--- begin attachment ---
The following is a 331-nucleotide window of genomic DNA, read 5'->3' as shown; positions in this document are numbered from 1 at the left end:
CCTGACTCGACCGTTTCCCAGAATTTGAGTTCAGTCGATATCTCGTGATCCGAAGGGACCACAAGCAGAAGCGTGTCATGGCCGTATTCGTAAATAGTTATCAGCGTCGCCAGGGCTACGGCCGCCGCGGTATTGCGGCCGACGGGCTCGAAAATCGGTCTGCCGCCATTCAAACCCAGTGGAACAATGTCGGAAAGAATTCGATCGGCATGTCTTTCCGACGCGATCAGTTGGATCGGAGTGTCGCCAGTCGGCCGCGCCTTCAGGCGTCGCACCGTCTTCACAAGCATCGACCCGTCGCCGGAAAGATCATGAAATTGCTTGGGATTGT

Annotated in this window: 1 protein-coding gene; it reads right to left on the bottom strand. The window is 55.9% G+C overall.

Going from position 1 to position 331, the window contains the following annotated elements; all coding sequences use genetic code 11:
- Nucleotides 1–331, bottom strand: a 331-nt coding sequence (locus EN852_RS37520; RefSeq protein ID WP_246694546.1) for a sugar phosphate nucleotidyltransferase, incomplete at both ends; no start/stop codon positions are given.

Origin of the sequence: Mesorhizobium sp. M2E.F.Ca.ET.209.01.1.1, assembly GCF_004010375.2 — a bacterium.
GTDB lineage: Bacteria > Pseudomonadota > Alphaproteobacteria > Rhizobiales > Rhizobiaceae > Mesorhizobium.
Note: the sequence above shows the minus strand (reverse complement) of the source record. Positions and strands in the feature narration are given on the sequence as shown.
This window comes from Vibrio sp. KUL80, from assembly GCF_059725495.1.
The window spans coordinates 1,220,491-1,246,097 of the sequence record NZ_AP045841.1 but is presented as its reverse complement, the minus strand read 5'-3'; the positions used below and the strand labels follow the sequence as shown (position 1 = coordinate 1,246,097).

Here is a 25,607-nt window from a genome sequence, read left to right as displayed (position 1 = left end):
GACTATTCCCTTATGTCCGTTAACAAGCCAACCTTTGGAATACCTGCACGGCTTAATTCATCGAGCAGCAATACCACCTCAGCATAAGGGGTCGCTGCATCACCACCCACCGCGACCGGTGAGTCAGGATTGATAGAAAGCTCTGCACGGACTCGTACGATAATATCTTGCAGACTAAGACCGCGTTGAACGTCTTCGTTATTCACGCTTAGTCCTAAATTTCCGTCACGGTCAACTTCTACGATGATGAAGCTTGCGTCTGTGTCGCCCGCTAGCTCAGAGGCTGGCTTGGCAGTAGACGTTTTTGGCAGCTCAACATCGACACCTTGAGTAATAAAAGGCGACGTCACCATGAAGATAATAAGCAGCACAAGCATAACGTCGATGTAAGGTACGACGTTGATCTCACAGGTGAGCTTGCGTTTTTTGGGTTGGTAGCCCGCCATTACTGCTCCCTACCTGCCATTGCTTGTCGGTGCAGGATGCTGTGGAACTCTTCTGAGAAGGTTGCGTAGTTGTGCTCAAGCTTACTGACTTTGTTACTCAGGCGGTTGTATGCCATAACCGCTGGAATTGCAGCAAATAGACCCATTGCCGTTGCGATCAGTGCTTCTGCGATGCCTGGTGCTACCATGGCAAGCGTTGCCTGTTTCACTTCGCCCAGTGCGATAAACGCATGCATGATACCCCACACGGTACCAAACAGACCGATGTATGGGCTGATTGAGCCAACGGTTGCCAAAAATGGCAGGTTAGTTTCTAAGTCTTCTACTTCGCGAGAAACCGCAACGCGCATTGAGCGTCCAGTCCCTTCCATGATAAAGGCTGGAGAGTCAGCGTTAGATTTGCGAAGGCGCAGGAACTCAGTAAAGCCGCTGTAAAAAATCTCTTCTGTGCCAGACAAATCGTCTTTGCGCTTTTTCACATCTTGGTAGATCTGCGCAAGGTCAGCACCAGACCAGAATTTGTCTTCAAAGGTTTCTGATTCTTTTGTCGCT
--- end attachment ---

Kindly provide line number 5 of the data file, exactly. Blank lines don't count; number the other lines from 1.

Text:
- Nucleotides 1–331, bottom strand: a 331-nt coding sequence (locus EN852_RS37520; RefSeq protein ID WP_246694546.1) for a sugar phosphate nucleotidyltransferase, incomplete at both ends; no start/stop codon positions are given.